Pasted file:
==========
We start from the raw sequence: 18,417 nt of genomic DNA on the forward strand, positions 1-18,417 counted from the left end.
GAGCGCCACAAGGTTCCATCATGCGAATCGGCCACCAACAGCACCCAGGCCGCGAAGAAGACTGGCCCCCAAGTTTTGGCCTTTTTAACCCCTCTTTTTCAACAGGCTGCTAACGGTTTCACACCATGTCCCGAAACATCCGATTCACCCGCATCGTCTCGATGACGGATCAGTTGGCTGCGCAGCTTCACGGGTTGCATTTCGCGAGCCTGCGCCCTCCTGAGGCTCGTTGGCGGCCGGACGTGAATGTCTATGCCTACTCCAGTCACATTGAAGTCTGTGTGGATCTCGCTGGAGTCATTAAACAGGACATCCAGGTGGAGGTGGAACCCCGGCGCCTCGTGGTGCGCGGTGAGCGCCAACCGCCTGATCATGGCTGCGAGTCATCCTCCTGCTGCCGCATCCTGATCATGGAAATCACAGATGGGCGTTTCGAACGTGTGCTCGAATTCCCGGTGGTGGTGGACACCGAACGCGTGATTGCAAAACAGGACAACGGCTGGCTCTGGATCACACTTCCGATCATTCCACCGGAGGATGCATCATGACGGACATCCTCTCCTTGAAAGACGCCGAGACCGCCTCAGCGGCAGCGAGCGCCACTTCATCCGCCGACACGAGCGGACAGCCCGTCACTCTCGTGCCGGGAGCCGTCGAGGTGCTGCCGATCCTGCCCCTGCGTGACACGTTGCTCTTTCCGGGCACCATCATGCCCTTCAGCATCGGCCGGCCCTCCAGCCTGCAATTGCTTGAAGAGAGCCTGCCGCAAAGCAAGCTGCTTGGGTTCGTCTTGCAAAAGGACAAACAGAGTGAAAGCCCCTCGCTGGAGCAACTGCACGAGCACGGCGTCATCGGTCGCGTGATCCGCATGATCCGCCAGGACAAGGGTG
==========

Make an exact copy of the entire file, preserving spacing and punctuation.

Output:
We start from the raw sequence: 18,417 nt of genomic DNA on the forward strand, positions 1-18,417 counted from the left end.
GAGCGCCACAAGGTTCCATCATGCGAATCGGCCACCAACAGCACCCAGGCCGCGAAGAAGACTGGCCCCCAAGTTTTGGCCTTTTTAACCCCTCTTTTTCAACAGGCTGCTAACGGTTTCACACCATGTCCCGAAACATCCGATTCACCCGCATCGTCTCGATGACGGATCAGTTGGCTGCGCAGCTTCACGGGTTGCATTTCGCGAGCCTGCGCCCTCCTGAGGCTCGTTGGCGGCCGGACGTGAATGTCTATGCCTACTCCAGTCACATTGAAGTCTGTGTGGATCTCGCTGGAGTCATTAAACAGGACATCCAGGTGGAGGTGGAACCCCGGCGCCTCGTGGTGCGCGGTGAGCGCCAACCGCCTGATCATGGCTGCGAGTCATCCTCCTGCTGCCGCATCCTGATCATGGAAATCACAGATGGGCGTTTCGAACGTGTGCTCGAATTCCCGGTGGTGGTGGACACCGAACGCGTGATTGCAAAACAGGACAACGGCTGGCTCTGGATCACACTTCCGATCATTCCACCGGAGGATGCATCATGACGGACATCCTCTCCTTGAAAGACGCCGAGACCGCCTCAGCGGCAGCGAGCGCCACTTCATCCGCCGACACGAGCGGACAGCCCGTCACTCTCGTGCCGGGAGCCGTCGAGGTGCTGCCGATCCTGCCCCTGCGTGACACGTTGCTCTTTCCGGGCACCATCATGCCCTTCAGCATCGGCCGGCCCTCCAGCCTGCAATTGCTTGAAGAGAGCCTGCCGCAAAGCAAGCTGCTTGGGTTCGTCTTGCAAAAGGACAAACAGAGTGAAAGCCCCTCGCTGGAGCAACTGCACGAGCACGGCGTCATCGGTCGCGTGATCCGCATGATCCGCCAGGACAAGGGTG